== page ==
The 2008 Compensation Reports Are Almost Here

It’s getting close to that time of year again and the 2008 Adaptistration Compensation Reports are on track to come out a little early this year. For those new to the reports, the articles present the most recent compensation information on nearly 300 executive director, music director, concertmaster, and base musician positions throughout 76 ICSOM, IGSOBM, and ROPA orchestral ensembles. There are only a handful of outstanding IRS Form 990’s but once those are delivered, the reports will be ready for publication…

New for 2008 will be a completely redesigned print edition
containing detailed compensation data from the 1999/00 through the
2005/06 seasons (seven seasons!). In addition to the standard
comprehensive compensation tables which present information
alphabetically by ensemble, the new print edition will contain an
executive summary for the most recent season allowing users to scan
high-level data sorted by criteria such as budget size, compensation
level, conference, and group – an oft requested feature from current
report users.

Although all of these enhancements will make the print and
online edition of the 2008 reports better than ever, I want to know
which components you think could make the report as useful as possible.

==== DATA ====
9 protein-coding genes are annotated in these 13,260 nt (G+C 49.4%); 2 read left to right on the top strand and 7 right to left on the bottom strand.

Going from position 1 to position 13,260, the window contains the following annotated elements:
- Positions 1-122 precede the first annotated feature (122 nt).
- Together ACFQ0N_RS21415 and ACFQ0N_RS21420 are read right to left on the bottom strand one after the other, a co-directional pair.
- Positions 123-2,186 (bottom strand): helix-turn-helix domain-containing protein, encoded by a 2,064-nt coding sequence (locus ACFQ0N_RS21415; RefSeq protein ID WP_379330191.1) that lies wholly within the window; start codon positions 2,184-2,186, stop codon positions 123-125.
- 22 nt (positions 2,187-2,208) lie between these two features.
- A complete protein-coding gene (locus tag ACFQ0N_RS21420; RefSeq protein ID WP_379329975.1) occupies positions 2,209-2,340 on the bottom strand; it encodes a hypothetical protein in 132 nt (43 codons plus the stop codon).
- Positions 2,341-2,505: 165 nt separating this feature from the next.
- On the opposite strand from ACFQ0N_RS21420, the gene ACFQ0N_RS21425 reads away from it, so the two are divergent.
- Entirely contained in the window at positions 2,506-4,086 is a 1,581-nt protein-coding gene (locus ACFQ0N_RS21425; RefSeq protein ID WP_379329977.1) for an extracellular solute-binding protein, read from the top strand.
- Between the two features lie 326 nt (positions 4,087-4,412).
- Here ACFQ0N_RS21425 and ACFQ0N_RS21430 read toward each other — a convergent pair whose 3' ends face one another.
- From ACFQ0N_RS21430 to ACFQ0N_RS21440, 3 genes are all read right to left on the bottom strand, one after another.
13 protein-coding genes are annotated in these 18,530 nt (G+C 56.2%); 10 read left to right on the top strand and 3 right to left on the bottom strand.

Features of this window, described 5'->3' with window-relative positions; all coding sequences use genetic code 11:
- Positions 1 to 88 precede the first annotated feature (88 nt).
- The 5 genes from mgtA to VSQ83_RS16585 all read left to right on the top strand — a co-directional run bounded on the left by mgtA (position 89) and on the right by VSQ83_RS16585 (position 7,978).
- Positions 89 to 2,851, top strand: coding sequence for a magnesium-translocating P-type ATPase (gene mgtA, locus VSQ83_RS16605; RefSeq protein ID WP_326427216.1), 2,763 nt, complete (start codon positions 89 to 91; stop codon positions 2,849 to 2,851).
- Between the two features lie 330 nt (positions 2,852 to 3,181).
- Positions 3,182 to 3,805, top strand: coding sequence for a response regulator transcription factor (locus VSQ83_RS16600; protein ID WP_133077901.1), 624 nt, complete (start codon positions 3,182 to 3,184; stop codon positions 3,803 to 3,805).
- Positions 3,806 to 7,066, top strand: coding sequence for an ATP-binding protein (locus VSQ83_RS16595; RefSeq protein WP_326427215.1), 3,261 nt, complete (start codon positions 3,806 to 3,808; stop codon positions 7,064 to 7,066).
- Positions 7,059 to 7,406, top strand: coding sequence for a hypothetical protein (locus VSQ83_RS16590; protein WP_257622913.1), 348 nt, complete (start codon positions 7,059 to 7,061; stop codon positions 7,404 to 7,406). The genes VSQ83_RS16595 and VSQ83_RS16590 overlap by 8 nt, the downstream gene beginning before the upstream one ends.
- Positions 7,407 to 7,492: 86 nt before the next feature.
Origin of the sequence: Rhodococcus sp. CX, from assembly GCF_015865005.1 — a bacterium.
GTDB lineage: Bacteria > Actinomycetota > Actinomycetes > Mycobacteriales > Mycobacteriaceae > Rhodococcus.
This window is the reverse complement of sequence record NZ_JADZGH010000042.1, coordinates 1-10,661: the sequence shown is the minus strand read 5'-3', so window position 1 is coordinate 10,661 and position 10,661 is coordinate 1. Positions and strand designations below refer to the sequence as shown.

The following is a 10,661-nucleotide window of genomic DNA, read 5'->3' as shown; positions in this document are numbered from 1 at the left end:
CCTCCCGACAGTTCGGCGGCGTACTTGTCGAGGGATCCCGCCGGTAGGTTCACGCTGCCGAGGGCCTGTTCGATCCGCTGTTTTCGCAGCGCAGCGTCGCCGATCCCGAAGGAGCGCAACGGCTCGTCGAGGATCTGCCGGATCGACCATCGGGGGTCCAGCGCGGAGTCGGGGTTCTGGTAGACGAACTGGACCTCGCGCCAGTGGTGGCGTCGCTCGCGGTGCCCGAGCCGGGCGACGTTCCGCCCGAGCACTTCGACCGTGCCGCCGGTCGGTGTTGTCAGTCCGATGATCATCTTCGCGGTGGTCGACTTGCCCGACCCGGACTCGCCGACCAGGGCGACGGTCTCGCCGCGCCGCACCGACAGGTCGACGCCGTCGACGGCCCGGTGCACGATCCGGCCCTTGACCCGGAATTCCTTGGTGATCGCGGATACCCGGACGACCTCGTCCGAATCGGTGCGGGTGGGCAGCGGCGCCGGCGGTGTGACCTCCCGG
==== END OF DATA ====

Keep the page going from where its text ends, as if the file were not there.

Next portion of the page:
As such, take a moment to submit a comment or send an email with your
thoughts and observations.

About Drew McManus

"I hear that every time you show up to work with an orchestra, people get fired." Those were the first words out of an executive's mouth after her board chair introduced us. That executive is now a dear colleague and friend but the day that consulting contract began with her orchestra, she was convinced I was a hatchet-man brought in by the board to clean house.

I understand where the trepidation comes from as a great deal of my consulting and technology provider work for arts organizations involves due diligence, separating fact from fiction, interpreting spin, as well as performance review and oversight. So yes, sometimes that work results in one or two individuals "aggressively embracing career change" but far more often than not, it reinforces and clarifies exactly what works and why.

In short, it doesn't matter if you know where all the bodies are buried if you can't keep your own clients out of the ground, and I'm fortunate enough to say that for more than 15 years, I've done exactly that for groups of all budget size from Qatar to Kathmandu.

For fun, I write a daily blog about the orchestra business, provide a platform for arts insiders to speak their mind, keep track of what people in this business get paid, help write a satirical cartoon about orchestra life, hack the arts, and love a good coffee drink.

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